SSDs are differently organized but HDDs are not so simple as it seams. There are two organizing systems on them too. Physical, as determined by FW and Logical as determined by OS and file system, data and it's position has to be recalculated every time a bit is read or written. Forensic programs work thru lo level format (FW ) to retrieve data not accessible by higher level (OS, file system, logical) formatting and file structure. Some data may also be moved to spare area (over-provisioning) that even mechanical HDD have and with thorough forensics can be at least partially retrieved. Data saving and retrieval services work on all those levels and are able to retrieve a lot of "lost" data even after multiple formattings and data damage. Takes a lot of time and effort though and that's why they are so expensive.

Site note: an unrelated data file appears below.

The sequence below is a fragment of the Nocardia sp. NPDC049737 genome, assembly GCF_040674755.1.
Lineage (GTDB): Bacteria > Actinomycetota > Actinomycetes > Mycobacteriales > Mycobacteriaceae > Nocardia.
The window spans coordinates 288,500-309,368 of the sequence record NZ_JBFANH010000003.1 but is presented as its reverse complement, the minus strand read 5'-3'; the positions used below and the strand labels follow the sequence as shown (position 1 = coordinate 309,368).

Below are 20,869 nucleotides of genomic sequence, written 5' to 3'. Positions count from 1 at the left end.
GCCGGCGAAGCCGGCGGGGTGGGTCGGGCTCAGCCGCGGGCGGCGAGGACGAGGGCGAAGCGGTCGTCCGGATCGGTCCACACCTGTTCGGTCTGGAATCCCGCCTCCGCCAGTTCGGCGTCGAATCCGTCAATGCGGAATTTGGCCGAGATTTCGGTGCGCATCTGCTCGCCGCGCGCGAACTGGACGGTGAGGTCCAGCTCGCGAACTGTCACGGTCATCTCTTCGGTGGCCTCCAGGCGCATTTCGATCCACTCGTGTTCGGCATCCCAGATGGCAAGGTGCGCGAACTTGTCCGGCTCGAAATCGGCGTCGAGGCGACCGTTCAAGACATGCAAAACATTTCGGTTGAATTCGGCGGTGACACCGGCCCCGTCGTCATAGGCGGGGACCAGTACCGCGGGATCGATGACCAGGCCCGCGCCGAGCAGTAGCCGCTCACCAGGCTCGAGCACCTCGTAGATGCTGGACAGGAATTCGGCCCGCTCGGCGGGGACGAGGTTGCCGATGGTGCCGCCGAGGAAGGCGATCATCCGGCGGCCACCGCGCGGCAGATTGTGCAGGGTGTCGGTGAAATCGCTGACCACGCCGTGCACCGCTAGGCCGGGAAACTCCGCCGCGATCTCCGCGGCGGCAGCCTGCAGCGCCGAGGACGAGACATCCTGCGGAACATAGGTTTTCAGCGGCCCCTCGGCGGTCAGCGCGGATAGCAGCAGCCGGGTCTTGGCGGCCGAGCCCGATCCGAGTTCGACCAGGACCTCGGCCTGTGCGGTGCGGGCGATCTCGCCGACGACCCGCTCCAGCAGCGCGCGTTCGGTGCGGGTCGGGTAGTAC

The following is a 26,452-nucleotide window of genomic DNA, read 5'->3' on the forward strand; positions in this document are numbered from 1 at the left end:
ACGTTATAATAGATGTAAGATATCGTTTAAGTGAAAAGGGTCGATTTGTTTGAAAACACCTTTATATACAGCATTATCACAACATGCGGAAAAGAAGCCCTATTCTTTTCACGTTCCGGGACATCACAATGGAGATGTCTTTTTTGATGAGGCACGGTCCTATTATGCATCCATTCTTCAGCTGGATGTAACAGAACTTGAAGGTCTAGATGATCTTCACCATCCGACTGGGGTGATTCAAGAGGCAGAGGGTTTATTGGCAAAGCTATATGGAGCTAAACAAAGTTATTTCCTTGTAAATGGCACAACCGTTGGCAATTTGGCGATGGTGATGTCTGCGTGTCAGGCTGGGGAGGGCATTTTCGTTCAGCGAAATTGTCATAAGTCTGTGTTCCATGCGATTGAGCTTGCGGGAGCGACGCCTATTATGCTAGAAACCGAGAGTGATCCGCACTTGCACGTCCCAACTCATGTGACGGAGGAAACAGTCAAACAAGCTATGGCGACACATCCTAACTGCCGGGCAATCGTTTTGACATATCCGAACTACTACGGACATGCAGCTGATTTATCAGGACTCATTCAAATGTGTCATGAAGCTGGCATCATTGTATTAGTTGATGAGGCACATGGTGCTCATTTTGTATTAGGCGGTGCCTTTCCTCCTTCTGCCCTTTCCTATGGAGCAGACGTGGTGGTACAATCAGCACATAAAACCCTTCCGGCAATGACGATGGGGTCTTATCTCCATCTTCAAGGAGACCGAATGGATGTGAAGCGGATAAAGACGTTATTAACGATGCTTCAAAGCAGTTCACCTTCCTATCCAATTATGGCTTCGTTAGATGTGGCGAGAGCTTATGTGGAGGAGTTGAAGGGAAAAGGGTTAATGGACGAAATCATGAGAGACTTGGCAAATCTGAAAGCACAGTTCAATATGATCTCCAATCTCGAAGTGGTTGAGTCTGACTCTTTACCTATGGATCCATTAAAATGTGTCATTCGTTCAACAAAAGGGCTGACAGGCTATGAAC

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  4. #14


    Posts : 454
    Windows 8.1 Pro with Media Center


    Quote Originally Posted by CountMike View Post
    I don't see why files could not be secure erased/wiped on SSD same as on HDD. Those programs just overwrite files with zeroes or random bits and some you can set to do it multiple times. I tested AVG antivirus and it's secure delete and nothing was able to find erased files. Now maybe CIA or NSA or FBI would be able to do something but normal programs no.
    The Schneier page I linked to links to a paper that talks about the difficulty in secure erasing single files using HD-style techniques as well as securing erasing entire drives. Here's a brief overview of the same paper:

    Study: Nearly Impossible to Delete Data on SSDs